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“Antebellum Mansion near Spring Hill battlefield.”

Rippavilla Plantation
Ranked #1 of 16 things to do in Spring Hill
Certificate of Excellence
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Attraction details
Recommended length of visit: 1-2 hours
Owner description: Nestled among 100 acres of farmland and rolling hills is one of Tennessee's hidden treasures. Visitors can enjoy a guided tour of the mansion, or a walk through the fields where the Battle of Spring Hill raged, peruse extensive gardens and grounds, hike nature trails, and see outbuildings including one remaining slave quarter. The site also includes a historic 1855 barn, and two cemeteries. There is so much to see and explore! ​ Rippavilla is a Greek Revivial style mansion built in 1855 by Nathaniel and Susan Cheairs. The main house is over 10,000 square feet, and is filled with many original furnishings and artifacts. ​ Rippavilla is a must-see for anyone interested in the Civil War, Tennessee history, and southern agriculture.
Reviewed July 7, 2012

See the place where Hood met before the disastrous Franklin and Nashville campaign. The house and tour are similar to the grounds and tour of Oaklands mansion in Murfreesboro if you've been there. No tour or study of the Battle of Franklin is complete without visiting Rippavilla and Spring Hill, as the Confederates once again snatched defeat from the jaws of victory by letting the Union troops slip right through their fingertips and get to Franklin.

1  Thank ColonelReb32617
This review is the subjective opinion of a TripAdvisor member and not of TripAdvisor LLC.
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"civil war history"
in 8 reviews
"original family"
in 4 reviews
"house museums"
in 3 reviews
"beautiful home and grounds"
in 3 reviews
"old south"
in 3 reviews
"our tour guide"
in 10 reviews
"antebellum homes"
in 2 reviews
"family heirlooms"
in 2 reviews
"national register of historic places"
in 2 reviews
"period furnishings"
in 2 reviews
"nice gift shop"
in 3 reviews
"great history"
in 3 reviews
"on display"
in 3 reviews
"battle of franklin"
in 7 reviews
"carter house"
in 3 reviews
"council"
in 2 reviews
"chuck"
in 3 reviews
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79 - 83 of 89 reviews

Reviewed July 1, 2012

Rippavilla Plantation is located right across the street from the huge GM plant and although you can't see the plant, there is a commercial air about the area. Having said that, the house is definately worth seeing although it has been altered from it's original design by the 1920s owner. The downstairs doorways have been widened and a grand staircase replaced the original circular stair. Also a sun room has been added to one side. Rippavilla was owned by the Cheairs family and the owner served in the Confederacy. Early on the morning of November 30, 1864 following the Battle of Spring Hill, General Hood found the Union Army had escaped to Franklin. He held a council of war at Rippavilla and Mrs. Cheairs served the officers breakfast in her home. Afterwards they followed the Union Army into Franklin for a devestating battle. The house and grounds are now owned by a 501c non-profit organization and they rent the home out for events such as dinners and weddings. The house was being set up for a dinner during our tour. So it's a bit different than other house museums but a treat nonetheless.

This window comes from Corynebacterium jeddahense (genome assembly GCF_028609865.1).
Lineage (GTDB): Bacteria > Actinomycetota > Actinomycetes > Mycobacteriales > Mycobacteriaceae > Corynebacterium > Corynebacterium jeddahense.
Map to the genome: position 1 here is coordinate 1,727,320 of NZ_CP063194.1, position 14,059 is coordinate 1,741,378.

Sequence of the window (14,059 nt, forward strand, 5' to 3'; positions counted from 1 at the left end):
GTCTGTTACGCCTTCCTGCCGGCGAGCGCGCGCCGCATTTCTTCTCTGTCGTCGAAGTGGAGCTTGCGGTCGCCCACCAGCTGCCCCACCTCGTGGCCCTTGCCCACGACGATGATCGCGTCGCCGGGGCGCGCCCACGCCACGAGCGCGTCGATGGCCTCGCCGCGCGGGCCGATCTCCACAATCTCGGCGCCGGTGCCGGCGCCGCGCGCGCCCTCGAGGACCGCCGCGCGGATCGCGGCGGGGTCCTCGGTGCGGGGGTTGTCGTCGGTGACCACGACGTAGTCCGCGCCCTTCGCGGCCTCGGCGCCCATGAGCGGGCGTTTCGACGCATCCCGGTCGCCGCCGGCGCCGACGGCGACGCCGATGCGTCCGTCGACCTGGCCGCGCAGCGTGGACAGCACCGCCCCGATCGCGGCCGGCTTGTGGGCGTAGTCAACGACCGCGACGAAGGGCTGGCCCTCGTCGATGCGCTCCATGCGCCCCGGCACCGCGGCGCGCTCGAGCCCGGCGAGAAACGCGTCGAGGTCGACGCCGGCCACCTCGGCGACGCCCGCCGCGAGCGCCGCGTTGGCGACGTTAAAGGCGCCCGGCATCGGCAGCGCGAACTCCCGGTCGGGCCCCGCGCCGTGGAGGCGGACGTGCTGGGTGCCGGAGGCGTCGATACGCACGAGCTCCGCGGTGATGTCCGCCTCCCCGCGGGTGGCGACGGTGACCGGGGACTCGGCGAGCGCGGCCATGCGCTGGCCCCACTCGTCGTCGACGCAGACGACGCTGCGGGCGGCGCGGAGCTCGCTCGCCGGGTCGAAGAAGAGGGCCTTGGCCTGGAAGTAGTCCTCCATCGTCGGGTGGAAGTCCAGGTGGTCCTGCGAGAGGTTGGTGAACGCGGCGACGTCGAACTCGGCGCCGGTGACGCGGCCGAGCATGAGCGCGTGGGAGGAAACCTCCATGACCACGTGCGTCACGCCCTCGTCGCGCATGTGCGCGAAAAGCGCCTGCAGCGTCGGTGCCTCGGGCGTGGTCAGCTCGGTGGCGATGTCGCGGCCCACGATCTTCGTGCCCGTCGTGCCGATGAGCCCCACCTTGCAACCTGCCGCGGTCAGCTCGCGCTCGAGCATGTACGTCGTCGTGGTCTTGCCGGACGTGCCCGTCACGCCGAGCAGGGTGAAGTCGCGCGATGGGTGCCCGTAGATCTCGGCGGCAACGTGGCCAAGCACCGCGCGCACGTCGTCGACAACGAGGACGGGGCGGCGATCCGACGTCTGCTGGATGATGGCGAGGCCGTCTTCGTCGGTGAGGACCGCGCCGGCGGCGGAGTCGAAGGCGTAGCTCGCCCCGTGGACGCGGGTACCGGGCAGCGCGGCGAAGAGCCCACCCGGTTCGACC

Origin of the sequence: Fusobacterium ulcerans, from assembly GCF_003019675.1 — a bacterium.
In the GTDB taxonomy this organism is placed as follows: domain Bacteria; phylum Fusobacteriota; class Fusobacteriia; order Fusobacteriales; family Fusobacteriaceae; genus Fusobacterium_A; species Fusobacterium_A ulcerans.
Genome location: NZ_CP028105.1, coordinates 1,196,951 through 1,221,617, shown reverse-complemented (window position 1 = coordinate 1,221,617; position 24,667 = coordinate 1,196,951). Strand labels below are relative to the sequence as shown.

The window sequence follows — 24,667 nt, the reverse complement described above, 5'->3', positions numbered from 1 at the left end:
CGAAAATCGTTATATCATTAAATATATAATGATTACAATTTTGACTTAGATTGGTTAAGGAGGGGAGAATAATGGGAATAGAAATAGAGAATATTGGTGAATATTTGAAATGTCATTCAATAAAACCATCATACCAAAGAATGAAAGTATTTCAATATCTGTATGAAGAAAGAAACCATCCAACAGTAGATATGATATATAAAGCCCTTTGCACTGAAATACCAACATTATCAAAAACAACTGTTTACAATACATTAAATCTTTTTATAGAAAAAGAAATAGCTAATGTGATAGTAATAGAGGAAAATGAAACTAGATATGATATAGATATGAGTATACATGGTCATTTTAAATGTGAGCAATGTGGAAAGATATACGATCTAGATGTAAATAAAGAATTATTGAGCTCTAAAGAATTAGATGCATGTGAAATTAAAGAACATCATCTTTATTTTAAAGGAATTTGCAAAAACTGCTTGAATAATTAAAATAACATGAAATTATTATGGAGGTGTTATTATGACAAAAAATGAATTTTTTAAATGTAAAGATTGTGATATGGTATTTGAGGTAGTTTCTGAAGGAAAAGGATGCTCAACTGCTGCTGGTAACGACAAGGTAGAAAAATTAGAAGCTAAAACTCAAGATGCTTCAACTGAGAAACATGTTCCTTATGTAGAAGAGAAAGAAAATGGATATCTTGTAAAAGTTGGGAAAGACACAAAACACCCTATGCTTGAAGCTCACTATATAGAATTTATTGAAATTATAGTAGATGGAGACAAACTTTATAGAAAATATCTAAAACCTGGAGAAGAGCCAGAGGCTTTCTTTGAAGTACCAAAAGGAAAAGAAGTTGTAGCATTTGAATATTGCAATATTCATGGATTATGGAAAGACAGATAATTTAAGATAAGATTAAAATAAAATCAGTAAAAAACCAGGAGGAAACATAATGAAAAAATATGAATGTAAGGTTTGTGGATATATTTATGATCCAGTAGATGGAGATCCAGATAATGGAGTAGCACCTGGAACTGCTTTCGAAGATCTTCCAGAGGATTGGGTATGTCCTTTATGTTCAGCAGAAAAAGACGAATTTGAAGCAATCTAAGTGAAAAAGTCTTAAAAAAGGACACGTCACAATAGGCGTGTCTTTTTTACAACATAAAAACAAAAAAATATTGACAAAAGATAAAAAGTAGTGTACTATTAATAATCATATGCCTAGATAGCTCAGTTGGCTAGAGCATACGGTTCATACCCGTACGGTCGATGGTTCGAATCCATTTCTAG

1  Thank NorthGeorgiaPixie
This review is the subjective opinion of a TripAdvisor member and not of TripAdvisor LLC.
Reviewed June 16, 2012

This building was redone in the 1920's so there are a lot of changes to the structure of the house. Doorways have been expanded to mammoth size which completely changes the feel, the main stairway was torn out and replaced with a plain unit, a huge sunroom/porch has been added. This is not a real good depiction of an antebellem house. Floors have been replaced and bathrooms added. The house serves a commercial purpose as it can and is rented out for various functions. I was discouraged enough by all the changes in the basic style of the house that we left without seeing the rest of the grounds. Our guide was good and she knew her material, even explaining all the various changes and why they were done. But I left feeling that this was a commercial building rather than a historical one. So many better things to see in the Franklin area.

2  Thank Leon67203
This review is the subjective opinion of a TripAdvisor member and not of TripAdvisor LLC.
Reviewed June 5, 2012

Touring this plantation includes a short drive trip behind the home to the original site of the slave's quarters, one of which still stands next to the family cemetery and the slave cemetery which is in the most beautiful peaceful setting. The home itself has been changed somewhat from the original by the adding of a huge sunroom in the 1920's. The plantation is the site of many weddings and therefore not as fully furnished in some rooms as most plantation homes. There are several antiques that did belong to the original family and two of the upstairs rooms are filled with Civil War artifacts found on the property as well as family member keepsakes.

1  Thank MMD1955
This review is the subjective opinion of a TripAdvisor member and not of TripAdvisor LLC.
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Reviewed April 5, 2012

The docent was very knowledgeable, entertaining. The house lovely.

1  Thank fscott
This review is the subjective opinion of a TripAdvisor member and not of TripAdvisor LLC.

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